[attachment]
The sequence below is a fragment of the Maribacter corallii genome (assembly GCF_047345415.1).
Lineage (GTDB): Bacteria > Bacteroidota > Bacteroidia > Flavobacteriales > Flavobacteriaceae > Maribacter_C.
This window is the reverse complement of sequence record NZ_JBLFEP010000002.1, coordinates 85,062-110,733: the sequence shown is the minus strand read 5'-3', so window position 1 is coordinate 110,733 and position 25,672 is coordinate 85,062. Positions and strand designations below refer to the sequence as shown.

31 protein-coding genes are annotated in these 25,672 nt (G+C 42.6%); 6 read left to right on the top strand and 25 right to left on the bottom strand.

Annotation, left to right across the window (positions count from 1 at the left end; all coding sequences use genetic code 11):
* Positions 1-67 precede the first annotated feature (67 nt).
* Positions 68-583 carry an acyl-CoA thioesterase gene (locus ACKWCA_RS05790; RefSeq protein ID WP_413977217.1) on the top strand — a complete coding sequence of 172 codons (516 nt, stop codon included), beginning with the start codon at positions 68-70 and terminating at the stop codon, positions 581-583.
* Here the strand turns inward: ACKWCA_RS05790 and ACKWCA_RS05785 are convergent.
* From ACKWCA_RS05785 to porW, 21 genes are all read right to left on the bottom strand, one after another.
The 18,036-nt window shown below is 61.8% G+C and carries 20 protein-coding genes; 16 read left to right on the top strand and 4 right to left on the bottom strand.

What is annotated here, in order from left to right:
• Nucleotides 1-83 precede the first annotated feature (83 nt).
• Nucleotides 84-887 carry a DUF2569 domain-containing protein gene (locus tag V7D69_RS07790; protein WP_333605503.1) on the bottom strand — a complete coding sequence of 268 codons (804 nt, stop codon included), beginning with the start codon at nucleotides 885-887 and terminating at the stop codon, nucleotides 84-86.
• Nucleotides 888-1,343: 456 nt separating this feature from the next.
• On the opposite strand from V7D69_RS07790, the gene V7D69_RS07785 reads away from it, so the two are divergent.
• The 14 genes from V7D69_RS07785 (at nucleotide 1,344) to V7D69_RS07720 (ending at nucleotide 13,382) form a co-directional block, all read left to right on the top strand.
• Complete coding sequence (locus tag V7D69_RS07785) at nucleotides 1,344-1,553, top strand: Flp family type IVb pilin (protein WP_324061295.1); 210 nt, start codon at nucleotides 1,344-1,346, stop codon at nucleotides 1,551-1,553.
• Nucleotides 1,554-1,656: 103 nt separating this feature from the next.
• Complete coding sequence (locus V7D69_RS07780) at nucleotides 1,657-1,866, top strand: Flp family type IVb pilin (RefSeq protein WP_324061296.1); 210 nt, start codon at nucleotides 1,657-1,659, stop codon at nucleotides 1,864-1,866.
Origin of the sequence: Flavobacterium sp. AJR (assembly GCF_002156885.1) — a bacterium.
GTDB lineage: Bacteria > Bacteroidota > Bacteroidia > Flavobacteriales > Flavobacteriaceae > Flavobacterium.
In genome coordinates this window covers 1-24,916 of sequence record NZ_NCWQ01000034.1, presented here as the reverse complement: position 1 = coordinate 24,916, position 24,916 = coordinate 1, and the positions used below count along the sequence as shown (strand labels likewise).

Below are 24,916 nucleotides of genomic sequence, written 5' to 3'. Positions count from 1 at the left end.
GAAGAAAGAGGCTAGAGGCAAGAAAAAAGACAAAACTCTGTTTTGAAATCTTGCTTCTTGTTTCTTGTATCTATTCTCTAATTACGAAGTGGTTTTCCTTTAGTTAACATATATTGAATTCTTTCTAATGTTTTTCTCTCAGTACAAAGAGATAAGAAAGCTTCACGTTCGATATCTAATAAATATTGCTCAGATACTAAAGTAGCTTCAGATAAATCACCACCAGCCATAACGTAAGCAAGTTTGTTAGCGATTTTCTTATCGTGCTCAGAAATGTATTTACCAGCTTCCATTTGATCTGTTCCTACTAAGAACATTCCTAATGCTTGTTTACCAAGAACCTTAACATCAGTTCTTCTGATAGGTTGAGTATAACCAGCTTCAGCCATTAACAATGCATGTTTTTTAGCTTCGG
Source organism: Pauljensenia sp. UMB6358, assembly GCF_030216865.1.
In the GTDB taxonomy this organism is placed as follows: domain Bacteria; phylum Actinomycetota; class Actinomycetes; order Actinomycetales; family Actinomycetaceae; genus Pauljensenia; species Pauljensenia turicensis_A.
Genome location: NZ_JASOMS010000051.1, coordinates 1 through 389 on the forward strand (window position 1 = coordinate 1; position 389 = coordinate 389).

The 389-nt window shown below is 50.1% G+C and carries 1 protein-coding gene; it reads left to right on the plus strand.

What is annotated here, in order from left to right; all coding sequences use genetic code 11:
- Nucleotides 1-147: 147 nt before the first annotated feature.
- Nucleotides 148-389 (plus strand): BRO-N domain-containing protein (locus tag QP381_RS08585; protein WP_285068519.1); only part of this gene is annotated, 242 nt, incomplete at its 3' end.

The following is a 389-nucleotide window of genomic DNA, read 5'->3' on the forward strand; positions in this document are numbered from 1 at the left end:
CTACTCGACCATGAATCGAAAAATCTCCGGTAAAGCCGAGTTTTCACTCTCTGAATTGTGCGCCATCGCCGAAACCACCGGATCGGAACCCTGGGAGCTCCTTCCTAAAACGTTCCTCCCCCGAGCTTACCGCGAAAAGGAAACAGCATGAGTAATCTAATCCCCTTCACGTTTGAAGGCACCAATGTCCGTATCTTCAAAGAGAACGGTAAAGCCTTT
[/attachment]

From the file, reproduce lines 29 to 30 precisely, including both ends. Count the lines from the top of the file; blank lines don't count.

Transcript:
What is annotated here, in order from left to right; all coding sequences use genetic code 11:
- Nucleotides 1-147: 147 nt before the first annotated feature.